A new poll released today from Boston Herald/Franklin Pierce University has Sen. Bernie Sanders (D-VT) leading over fmr. Secretary of State Hillary Clinton in the key primary state of New Hampshire. Many polls have had Sanders closing in on Clinton, but this is the first poll to have Sanders leading Clinton. It has long been assumed by many political analysts that Clinton was assured the Democratic Party nomination, but a win for Sanders in New Hampshire could throw doubt on that narrative moving forward. Full details on the poll, including a breakdown of the sample. Can be read below. For more polling updates throughout the 2016 presidential election follow me on Facebook or Twitter.
The Overall Results
The poll has the following breakdown of support for Democratic Party presidential candidates in New Hampshire:
Bernie Sanders (44 percent)
Hillary Clinton (37 percent)
Joe Biden (9 percent)
Jim Webb (1 percent)
The Poll Sample
The Boston Herland/FPU poll was taken from August 7-10. The poll includes 42 “randomly selected likely Democratic presidential primary voters.” The sample includes individuals with landline and cellular telephones. The sample has a margin of error of +/- 4.7 percent.
The poll sample is in line with other primary state polls. The inclusion of only “likely Democratic presidential primary voters” may restrict the sample greatly. There are reasonable grounds to believe that turnout may be greater in this presidential election with the inclusion of female candidate who has a realistic chance of winning.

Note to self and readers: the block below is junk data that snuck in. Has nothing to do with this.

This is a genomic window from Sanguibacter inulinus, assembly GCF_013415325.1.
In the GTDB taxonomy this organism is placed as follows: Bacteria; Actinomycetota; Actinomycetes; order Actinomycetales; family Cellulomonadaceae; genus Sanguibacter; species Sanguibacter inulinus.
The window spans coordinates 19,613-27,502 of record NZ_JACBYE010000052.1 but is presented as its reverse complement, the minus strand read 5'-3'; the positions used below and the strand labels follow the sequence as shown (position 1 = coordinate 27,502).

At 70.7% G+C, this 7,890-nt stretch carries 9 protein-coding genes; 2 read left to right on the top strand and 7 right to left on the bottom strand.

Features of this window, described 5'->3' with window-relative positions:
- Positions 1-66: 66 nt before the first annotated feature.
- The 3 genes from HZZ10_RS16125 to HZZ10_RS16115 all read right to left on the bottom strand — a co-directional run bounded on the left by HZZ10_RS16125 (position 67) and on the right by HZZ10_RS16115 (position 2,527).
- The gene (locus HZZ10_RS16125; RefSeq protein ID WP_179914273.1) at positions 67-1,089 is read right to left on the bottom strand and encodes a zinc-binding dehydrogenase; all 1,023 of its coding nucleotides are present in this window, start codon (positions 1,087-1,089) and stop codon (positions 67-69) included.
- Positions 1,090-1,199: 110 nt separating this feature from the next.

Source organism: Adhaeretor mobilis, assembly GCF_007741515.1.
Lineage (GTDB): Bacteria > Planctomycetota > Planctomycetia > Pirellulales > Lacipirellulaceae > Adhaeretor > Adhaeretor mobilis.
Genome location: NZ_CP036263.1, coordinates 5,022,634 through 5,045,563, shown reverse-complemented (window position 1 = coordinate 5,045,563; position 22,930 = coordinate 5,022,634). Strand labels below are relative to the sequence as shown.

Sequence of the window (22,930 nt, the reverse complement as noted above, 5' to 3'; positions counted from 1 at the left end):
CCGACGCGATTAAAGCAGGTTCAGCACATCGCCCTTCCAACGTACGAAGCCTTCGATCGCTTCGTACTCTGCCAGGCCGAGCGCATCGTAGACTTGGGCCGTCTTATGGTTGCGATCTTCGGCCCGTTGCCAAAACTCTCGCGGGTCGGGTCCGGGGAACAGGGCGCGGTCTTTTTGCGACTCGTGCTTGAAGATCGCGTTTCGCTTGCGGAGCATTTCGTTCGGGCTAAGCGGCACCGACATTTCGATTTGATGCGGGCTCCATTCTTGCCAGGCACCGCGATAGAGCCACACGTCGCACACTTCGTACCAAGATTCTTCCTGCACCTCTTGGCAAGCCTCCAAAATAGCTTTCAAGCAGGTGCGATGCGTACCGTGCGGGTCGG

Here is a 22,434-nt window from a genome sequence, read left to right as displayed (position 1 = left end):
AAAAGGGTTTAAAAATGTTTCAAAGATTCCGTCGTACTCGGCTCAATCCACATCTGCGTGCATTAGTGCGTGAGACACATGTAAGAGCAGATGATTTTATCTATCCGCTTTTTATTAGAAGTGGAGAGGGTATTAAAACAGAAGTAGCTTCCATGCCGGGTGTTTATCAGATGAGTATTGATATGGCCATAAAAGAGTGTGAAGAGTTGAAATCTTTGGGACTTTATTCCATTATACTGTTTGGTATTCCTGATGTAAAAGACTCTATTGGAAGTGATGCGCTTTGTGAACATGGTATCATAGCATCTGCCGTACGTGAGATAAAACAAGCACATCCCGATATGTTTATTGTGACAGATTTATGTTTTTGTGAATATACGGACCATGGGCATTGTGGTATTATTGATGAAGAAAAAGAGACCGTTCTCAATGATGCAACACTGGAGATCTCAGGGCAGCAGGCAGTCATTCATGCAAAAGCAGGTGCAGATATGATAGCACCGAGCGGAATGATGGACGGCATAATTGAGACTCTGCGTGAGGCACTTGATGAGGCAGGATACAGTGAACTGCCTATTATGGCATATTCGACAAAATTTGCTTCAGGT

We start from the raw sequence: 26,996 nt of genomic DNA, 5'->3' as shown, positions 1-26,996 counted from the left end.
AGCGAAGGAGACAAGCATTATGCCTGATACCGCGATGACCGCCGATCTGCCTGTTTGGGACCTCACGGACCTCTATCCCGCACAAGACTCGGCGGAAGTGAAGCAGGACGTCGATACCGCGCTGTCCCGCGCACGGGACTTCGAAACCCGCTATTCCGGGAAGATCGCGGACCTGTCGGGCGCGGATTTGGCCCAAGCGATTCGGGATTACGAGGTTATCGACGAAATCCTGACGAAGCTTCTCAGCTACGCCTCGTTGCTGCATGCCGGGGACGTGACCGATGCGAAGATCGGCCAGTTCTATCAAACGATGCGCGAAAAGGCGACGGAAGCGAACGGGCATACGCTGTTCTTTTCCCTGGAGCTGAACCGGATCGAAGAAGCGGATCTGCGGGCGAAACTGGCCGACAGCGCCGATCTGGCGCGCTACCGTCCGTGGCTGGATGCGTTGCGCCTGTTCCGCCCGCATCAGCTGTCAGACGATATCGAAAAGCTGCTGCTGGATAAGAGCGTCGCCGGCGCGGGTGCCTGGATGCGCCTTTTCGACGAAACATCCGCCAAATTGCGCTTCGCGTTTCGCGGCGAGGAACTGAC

What Other Polls Say
A Real Clear Politics average of four polls taken over the last month has Clinton leading Sanders by three points in New Hampshire.
For example, a Gravis Marketing poll released in early August has Clinton with the support of 43 percent of voters in New Hampshire, compared to 39 percent for sanders.
What the Poll Means
While the poll is a “shocker” in the sense that it has Sanders in the lead for the first time, it is well in line with other polls which has shown Sanders consistently gaining on Clinton, especially in New Hampshire which happens to border Sanders home state of New Hampshire.
It is worth noting that the poll includes Vice President Joe Biden. Biden is reportedly still not decided on whether he will run in 2016. If Biden does run it will likely split off some of the support for Clinton, as is shown in this poll. If Biden decides not to run much of his support may go to Clinton, since both are more establishment candidates who appeal to more moderate voters than does Sanders.
Clinton still has a significant advantage over Sanders in the long term race for the Democratic Party nomination. Clinton has higher name recognition nationally, more money, and experience on the national stage that Sanders currently lacks. Sanders is likely aided in this poll by his high name recognition within New Hampshire, and the tendency of New Hampshire voters to buck the national trends in their primary. These facts should be kept in perspective before people start appointing Sanders as the frontrunner in the race.
Still, the poll shows that the Sanders momentum is real, at least in some parts of the country. In addition, if Sanders was able to win New Hampshire over Clinton it would give him more exposure nationally and could make him more of a threat in other, bigger primary states later in the election cycle.